THE MERRY WIVES OF WINDSOR
Royal Shakespeare Theatre, Thursday 17th August, 2018
Fiona Laird’s joyous staging of Shakespeare’s farcical comedy turns out to be the funniest RSC production of the Bard in a long while. Blending the Tudor with contemporary Essex (familiar from so-called reality television), the design manages to be both traditional and fresh (the skeletal Tudor buildings are everything!), yielding delightful costume choices, designed from scratch by Lez Brotherston. Check out Mistress Ford’s high collar and skinny-fit trousers in the illustration below. This aesthetic enables David Troughton’s Sir John Falstaff to sport a John Bull waistcoat over a pair of baggy slops – with an ever-present, priapic codpiece. Later, his anyone-for-tennis garb highlights how old-fashioned his brand of lechery is; he is an interloper in this glamorous suburbia, and the women, complete with TOWIE accents and dress sense, are empowered totally. The play is an antidote to the problematic sexual politics of The Taming of the Shrew.
Troughton’s Falstaff is everything you could want in the Fat Knight, brought low by his appetites – which is a staple of comedy: to mock Man for his baser desires. Ruling the roost, running rings around Falstaff and tying him in Windsor knots are Beth Cordingly as Mistress Ford, and Rebecca Lacey as Mistress Page. Their machinations belie the Essex stereotype of the dim-witted glamourpuss unable to walk and chew gum at the same time. Their attire may be in dubious taste but their characters and antics are to be admired. Cordingly and Lacey are clearly having a great time – and this enjoyment transfers to the audience.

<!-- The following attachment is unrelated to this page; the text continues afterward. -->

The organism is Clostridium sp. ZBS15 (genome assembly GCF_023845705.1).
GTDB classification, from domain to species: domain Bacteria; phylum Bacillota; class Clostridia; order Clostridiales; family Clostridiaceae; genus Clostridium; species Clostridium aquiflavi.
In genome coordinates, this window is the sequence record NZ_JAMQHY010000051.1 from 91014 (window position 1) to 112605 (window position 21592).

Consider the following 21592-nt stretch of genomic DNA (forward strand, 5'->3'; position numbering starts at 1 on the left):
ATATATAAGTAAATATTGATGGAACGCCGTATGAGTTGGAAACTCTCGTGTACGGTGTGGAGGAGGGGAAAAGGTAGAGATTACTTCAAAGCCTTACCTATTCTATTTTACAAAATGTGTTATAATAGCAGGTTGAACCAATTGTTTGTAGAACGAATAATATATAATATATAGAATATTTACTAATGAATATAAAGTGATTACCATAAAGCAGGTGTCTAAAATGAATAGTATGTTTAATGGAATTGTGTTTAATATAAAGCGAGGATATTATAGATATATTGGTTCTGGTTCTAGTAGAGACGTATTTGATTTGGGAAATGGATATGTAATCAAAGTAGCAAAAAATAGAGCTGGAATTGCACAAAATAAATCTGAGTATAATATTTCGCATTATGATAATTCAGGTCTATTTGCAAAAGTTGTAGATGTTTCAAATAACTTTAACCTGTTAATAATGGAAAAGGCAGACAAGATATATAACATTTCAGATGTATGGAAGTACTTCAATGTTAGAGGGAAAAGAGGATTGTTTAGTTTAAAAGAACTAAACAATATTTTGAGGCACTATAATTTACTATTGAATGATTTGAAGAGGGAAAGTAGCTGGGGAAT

Indeed, the watchword of the production is Fun. We know the plot is convoluted nonsense but we are able to take such delight in this retelling, thanks in no small part to the comedic skills of a talented ensemble. Jonathan Cullen’s French doctor Caius would put Inspecteur Clouseau to shame with his mangling of the English language and his histrionic carryings-on; Vince Leigh’s Ford dons a ridiculous nose-and-glasses disguise, along with a compare-the-meerkat accent. Subtle, it ain’t, but it works magnificently. David Acton is also a hoot as Welsh parson, Sir Hugh, while Ishia Bennison’s Mistress Quickly and Katy Brittain’s Hostess of the Garter (all big hair and leopard print) are hilarious creations. Tom Padley is spot on as thick-as-a-brick Slender, more than a little reminiscent of ‘celebrity’ Joey Essex in his delivery; Karen Fishwick’s Ann Page is all duck-face pouts into her smartphone and teenage surliness. Tim Samuels is nasally officious as Shallow, the Justice of the Peace, while Josh Finan makes an impression as Falstaff’s rugby-shirted follower, Nym.
The playing is as broad as the accents and Laird imbues the show with a knockabout style that suits the age-old comedic conventions of the piece, mixed with some present-day references to keep things fresh. The traditional laundry basket is supplanted by a big pink wheelie bin, and it works brilliantly. Surely, even the most stuck-in-the-mud purist would chuckle. Similarly, an action sequence in which Falstaff, disguised as the Fat Witch of Brentwood, is roundly chased off the premises, is a moment of chaotic, cartoonish bliss. His parting shot, a quote from Dick Emery, reminds us how out-of-synch he is with this world.
I would like more to be made of the spooking of Falstaff in the final act; the scene seems to be over too quickly but, for the rest of it, the pacing is impeccable, and Laird’s attention to detailed comic business is superb. She has also graced the production with an original score of her own composition, blending period flavours with contemporary beats and sit-com stylings. It is delicious.
A wildly entertaining romp, triumphantly hilarious, this is a Merry Wives to savour.